Brown Medicine Shares Measles Guidelines for Adults

EAST PROVIDENCE, RI, (July 15, 2019): With the increase in measles outbreaks in the U.S., Brown Medicine’s Division of Infectious Diseases took the opportunity to share guidelines for adults, particularly when traveling.

Measles (also called Rubeola) is a viral disease with symptoms that can mirror the common cold including fever, runny nose, cough, red eyes, and sore throat but with a characteristic rash that spreads all over the body. It is one of the most contagious infections and spreads from sneezing and coughing.  People are infectious from about four days before the rash to about four days after it develops, so they are likely to infect others before showing specific signs of measles.

“Adults born after 1957 who did not have measles as a child or a known immunization should have a dose of the measles vaccine if they are traveling – especially outside of the U.S. – as they are at higher risk of being exposed to measles,” states Natasha Rybak, M.D., “They should also prioritize vaccination if they have an incomplete immunization history or if health authorities have recommended vaccine due to ongoing local measles outbreaks. We recommend confirming immunity to measles or getting a vaccine prior to a trip.”

The Centers for Disease Control reports that measles cases are still common in many parts of the world, and the disease can spread in the U.S. from travelers who continue to bring it here. It also spreads within U.S. communities where groups of people are unvaccinated. Measles is widespread in Europe primarily due to a combination of low vaccination rates and frequent travelers through the area who have active measles disease.

Adults born before 1957 are thought to be immune based on the high rates of measles infection prior to broad-based administration of the Measles, Mumps and Rubella (MMR) vaccine.  “There is no official recommendation for adults to receive a routine dose of MMR,” continues Dr. Rybak. “In Rhode Island, there is no outbreak of measles because our state has had a very high rate of MMR vaccination, at over 95%. Adults with an immune-compromising condition or who are planning pregnancy should talk to their medical provider to see if a vaccine is needed.  The state maintains an immunization data directory, called KIDSNET, for children born after January 1, 1997 therefore does not have information for adults and it can only be accessed by a health provider.”

If proof of vaccination is needed, laboratory confirmation of immunity or antibodies to measles can be obtained through a blood test from a patient’s current doctor. “Documentation of receiving one or more doses of the MMR vaccine through a place of work would be in your medical records if you worked in a medical facility, attended school or have a medical provider who has these records,” Dr. Rybak states.  “Two doses are preferred if you are traveling, work in a health facility, or are attending college.”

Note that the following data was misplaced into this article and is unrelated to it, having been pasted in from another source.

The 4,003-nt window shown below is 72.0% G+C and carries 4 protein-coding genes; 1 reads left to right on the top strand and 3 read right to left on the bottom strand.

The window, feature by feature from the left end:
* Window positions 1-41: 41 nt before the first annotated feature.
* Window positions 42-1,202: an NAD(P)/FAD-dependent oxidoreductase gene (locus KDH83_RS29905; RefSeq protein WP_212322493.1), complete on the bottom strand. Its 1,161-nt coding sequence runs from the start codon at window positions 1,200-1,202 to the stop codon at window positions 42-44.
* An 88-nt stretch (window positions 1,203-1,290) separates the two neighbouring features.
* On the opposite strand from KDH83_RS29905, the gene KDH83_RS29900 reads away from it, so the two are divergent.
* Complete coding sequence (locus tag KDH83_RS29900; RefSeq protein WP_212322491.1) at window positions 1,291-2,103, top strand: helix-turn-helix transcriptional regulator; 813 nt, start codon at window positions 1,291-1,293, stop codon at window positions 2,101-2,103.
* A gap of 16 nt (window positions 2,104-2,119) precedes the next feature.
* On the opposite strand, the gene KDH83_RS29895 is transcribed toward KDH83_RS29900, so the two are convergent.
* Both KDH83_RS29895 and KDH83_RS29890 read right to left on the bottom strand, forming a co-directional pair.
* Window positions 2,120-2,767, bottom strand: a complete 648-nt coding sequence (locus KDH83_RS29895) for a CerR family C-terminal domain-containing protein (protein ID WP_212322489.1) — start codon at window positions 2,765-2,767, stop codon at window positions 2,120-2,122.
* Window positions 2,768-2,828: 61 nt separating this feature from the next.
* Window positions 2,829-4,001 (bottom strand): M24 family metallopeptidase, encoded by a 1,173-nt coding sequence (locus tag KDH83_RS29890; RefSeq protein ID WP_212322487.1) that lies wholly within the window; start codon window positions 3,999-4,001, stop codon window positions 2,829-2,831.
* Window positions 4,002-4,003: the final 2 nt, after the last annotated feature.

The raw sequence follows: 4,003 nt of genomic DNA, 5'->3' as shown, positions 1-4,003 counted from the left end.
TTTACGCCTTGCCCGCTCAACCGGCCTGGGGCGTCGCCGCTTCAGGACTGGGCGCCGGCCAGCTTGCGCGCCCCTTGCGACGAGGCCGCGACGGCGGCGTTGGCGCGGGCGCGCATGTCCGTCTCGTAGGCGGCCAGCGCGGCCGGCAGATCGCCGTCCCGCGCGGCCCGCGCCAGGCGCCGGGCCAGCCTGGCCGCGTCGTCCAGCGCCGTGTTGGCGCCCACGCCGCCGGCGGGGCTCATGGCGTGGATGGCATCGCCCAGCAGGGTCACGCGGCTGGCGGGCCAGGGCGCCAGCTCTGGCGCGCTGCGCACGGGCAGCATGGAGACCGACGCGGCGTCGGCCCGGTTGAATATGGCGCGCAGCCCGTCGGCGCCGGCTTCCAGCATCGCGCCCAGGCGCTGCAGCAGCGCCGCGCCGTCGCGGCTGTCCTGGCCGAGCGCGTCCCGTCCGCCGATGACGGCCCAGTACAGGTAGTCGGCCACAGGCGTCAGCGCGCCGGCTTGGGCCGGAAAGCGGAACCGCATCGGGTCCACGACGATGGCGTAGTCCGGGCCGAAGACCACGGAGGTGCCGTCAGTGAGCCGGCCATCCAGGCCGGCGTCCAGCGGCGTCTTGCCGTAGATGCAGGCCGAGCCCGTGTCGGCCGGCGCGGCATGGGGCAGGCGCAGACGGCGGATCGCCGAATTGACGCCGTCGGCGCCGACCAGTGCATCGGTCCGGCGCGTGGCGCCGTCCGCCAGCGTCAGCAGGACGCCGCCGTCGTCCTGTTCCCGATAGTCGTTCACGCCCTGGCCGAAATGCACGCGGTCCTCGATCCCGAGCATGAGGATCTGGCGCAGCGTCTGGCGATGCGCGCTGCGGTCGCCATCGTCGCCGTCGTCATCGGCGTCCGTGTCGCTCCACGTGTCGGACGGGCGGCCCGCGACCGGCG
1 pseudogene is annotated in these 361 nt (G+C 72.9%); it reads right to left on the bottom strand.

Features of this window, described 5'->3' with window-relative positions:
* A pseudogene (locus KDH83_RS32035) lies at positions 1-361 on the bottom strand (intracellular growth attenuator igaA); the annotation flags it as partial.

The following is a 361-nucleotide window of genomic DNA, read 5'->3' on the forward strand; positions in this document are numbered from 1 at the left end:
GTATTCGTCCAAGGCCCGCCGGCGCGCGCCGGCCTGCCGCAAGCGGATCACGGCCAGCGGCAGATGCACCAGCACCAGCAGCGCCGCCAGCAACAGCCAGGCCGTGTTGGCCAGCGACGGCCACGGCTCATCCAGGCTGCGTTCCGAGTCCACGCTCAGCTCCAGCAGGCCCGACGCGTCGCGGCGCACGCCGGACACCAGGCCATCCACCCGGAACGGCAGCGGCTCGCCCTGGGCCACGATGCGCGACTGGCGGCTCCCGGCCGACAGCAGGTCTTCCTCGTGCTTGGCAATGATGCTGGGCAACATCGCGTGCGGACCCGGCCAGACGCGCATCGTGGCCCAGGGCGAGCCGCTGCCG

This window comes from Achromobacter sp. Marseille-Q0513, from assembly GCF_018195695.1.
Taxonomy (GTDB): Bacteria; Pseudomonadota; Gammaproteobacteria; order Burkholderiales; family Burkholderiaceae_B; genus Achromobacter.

Usually administered as a combination vaccine with measles-mumps-rubella, the MMR vaccine is highly effective, with 93% protection after a single dose and 97% after two doses. Although often confused with measles, Rubella (also known as German measles) has similar symptoms like a fever and rash but is milder. Rubella is included in the vaccine because it can cause severe birth defects in children born to mothers who develop the disease while pregnant.  Mumps causes a fever and swelling in the salivary glands of the jaw, can cause more severe inflammation in the brain and genitals and, in rare cases, cause male infertility.

“Adults who have had two measles vaccines do not need to get another vaccine,” states John Lonks, M.D., “People who have had only one measles vaccine may need to get the second immunization if they are in an area with an ongoing outbreak of measles or will be traveling outside the country.  If people do get an extra measles vaccine, there is no added risk or health issue associated with an additional vaccine. Note that the MMR is a live vaccine, so it’s not recommended for those who are pregnant, have HIV with a CD4 count less than 200, are severely immune-compromised, or have had a severe reaction to a prior MMR vaccine or to neomycin.”

If you are an adult over the age of 18 who is concerned about immunity, are traveling in the upcoming months, or need to provide an immunization history for health records, contact the Brown Medicine Division of Infectious Diseases at (401) 793-2928 located at 1125 North Main Street in Providence; or call the Brown Medicine Travel Clinic at 401-649-4080, located at the Brown Physicians Patient Center, 375 Wampanoag Trail Suite 201 in East Providence, RI.